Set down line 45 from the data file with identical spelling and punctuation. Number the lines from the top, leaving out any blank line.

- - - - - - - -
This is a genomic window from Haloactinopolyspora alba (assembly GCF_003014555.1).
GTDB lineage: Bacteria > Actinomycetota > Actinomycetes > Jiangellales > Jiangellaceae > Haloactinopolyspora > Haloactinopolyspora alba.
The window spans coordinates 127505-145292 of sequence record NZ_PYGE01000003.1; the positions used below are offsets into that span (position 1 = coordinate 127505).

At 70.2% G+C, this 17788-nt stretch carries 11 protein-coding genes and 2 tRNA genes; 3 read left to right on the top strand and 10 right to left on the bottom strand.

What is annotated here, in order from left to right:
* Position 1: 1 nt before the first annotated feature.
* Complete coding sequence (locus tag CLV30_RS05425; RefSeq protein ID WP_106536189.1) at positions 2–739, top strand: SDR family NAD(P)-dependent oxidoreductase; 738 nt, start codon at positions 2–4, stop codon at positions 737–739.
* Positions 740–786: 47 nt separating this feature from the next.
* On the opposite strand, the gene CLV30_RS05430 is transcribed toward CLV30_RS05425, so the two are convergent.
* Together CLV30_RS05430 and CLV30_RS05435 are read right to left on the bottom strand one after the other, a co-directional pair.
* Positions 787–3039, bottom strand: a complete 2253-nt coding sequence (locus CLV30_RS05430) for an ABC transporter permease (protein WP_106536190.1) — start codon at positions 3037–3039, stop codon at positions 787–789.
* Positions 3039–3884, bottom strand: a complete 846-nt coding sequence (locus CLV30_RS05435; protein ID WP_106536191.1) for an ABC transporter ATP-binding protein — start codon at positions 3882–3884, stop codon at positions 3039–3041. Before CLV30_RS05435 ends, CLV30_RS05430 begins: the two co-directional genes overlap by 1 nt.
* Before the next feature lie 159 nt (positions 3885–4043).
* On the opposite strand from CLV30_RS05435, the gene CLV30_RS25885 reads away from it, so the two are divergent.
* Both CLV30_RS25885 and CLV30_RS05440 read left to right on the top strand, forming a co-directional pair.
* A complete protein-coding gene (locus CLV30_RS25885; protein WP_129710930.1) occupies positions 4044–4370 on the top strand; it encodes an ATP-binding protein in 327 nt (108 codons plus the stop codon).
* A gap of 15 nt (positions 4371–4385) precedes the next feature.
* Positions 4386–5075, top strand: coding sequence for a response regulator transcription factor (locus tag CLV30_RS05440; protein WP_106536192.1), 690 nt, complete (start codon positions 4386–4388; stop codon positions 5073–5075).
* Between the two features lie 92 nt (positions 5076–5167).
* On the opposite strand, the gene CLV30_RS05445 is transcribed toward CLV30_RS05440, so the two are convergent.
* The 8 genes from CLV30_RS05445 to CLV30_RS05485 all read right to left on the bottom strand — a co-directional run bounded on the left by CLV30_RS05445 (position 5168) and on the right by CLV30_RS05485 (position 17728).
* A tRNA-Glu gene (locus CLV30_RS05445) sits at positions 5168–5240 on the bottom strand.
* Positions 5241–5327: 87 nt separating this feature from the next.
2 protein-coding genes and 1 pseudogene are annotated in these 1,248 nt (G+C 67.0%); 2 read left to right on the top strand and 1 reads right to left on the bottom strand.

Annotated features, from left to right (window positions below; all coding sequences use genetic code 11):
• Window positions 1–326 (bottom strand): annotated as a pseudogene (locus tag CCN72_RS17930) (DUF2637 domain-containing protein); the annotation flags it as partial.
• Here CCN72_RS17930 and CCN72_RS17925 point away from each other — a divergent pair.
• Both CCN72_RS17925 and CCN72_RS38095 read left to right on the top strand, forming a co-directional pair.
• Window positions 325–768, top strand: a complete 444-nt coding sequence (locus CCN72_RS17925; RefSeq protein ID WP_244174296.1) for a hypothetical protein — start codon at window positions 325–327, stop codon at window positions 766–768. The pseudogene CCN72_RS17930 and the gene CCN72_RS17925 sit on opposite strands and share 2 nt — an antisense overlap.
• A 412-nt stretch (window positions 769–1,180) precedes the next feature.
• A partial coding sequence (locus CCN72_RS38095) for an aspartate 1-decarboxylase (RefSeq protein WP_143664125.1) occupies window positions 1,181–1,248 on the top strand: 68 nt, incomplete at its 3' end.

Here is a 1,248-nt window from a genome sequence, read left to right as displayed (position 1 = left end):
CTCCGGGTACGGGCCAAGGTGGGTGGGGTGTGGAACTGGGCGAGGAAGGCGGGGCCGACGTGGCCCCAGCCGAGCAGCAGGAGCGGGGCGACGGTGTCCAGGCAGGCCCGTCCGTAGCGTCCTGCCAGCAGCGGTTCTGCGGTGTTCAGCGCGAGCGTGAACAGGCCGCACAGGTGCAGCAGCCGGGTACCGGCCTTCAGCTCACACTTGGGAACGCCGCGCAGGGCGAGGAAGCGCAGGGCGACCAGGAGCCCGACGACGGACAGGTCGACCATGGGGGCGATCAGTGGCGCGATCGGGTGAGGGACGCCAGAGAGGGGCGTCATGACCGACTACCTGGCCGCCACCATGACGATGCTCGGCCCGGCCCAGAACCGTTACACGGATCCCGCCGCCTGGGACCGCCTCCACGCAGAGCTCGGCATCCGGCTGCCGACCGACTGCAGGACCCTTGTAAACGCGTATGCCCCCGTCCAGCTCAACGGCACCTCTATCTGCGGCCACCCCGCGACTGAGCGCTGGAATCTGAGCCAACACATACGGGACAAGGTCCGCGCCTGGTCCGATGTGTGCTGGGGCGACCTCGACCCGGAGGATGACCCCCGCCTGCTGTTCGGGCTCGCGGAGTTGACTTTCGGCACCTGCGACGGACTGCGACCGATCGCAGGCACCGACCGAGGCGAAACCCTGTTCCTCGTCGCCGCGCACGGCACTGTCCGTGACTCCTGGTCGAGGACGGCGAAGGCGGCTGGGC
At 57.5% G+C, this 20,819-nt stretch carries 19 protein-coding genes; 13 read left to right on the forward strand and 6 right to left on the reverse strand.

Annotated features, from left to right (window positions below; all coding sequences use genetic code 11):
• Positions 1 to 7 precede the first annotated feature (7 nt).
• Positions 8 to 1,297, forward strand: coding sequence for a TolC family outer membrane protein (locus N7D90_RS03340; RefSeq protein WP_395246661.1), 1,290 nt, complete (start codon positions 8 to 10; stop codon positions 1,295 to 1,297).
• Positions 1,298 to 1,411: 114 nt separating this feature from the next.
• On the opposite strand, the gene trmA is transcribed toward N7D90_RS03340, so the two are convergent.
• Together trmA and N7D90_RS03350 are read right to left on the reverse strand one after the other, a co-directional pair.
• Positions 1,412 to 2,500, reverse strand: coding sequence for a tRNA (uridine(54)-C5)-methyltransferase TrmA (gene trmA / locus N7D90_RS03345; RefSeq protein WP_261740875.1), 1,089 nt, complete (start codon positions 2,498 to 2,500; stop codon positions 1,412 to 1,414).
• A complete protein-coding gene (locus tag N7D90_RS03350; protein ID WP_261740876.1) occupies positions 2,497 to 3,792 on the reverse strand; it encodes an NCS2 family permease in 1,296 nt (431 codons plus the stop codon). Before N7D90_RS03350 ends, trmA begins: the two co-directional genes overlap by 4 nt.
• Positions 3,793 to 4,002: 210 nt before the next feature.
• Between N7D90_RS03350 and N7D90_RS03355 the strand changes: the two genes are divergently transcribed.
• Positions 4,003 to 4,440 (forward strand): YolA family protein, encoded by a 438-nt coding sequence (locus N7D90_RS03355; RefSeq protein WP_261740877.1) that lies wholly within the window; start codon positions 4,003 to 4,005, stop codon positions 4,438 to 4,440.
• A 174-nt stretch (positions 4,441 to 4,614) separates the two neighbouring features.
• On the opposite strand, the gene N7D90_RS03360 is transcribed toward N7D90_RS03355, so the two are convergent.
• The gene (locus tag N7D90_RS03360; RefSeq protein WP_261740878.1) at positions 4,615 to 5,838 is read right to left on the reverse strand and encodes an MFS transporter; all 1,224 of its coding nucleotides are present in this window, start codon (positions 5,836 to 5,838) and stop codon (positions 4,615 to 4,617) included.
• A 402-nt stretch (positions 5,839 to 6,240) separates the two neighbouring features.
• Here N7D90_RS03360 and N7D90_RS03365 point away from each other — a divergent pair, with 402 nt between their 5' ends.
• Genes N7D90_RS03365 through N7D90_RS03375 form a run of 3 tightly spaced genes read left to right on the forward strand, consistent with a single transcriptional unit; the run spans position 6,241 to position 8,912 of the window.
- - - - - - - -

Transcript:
• Positions 4,003 to 4,440 (forward strand): YolA family protein, encoded by a 438-nt coding sequence (locus N7D90_RS03355; RefSeq protein WP_261740877.1) that lies wholly within the window; start codon positions 4,003 to 4,005, stop codon positions 4,438 to 4,440.